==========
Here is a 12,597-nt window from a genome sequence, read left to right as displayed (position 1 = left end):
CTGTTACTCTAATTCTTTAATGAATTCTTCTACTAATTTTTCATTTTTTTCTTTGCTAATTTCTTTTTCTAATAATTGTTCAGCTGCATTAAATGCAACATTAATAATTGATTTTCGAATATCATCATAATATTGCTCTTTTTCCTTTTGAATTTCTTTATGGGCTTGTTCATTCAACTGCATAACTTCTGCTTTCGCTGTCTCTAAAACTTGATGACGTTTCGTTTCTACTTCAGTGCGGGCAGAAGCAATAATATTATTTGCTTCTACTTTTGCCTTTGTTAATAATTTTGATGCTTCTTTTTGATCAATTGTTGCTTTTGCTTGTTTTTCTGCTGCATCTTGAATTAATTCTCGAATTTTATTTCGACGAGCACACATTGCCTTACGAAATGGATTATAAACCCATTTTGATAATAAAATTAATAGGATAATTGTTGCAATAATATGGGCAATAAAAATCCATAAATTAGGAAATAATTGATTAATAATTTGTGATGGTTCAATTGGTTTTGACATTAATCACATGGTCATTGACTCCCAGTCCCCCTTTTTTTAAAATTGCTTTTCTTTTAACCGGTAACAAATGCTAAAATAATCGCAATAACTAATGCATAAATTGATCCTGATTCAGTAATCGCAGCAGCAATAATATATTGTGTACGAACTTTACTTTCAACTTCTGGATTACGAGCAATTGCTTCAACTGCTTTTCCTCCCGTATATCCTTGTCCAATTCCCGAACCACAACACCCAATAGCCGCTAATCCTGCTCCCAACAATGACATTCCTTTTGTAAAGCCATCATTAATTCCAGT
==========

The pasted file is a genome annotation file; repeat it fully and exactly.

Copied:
Here is a 12,597-nt window from a genome sequence, read left to right as displayed (position 1 = left end):
CTGTTACTCTAATTCTTTAATGAATTCTTCTACTAATTTTTCATTTTTTTCTTTGCTAATTTCTTTTTCTAATAATTGTTCAGCTGCATTAAATGCAACATTAATAATTGATTTTCGAATATCATCATAATATTGCTCTTTTTCCTTTTGAATTTCTTTATGGGCTTGTTCATTCAACTGCATAACTTCTGCTTTCGCTGTCTCTAAAACTTGATGACGTTTCGTTTCTACTTCAGTGCGGGCAGAAGCAATAATATTATTTGCTTCTACTTTTGCCTTTGTTAATAATTTTGATGCTTCTTTTTGATCAATTGTTGCTTTTGCTTGTTTTTCTGCTGCATCTTGAATTAATTCTCGAATTTTATTTCGACGAGCACACATTGCCTTACGAAATGGATTATAAACCCATTTTGATAATAAAATTAATAGGATAATTGTTGCAATAATATGGGCAATAAAAATCCATAAATTAGGAAATAATTGATTAATAATTTGTGATGGTTCAATTGGTTTTGACATTAATCACATGGTCATTGACTCCCAGTCCCCCTTTTTTTAAAATTGCTTTTCTTTTAACCGGTAACAAATGCTAAAATAATCGCAATAACTAATGCATAAATTGATCCTGATTCAGTAATCGCAGCAGCAATAATATATTGTGTACGAACTTTACTTTCAACTTCTGGATTACGAGCAATTGCTTCAACTGCTTTTCCTCCCGTATATCCTTGTCCAATTCCCGAACCACAACACCCAATAGCCGCTAATCCTGCTCCCAACAATGACATTCCTTTTGTAAAGCCATCATTAATTCCAGT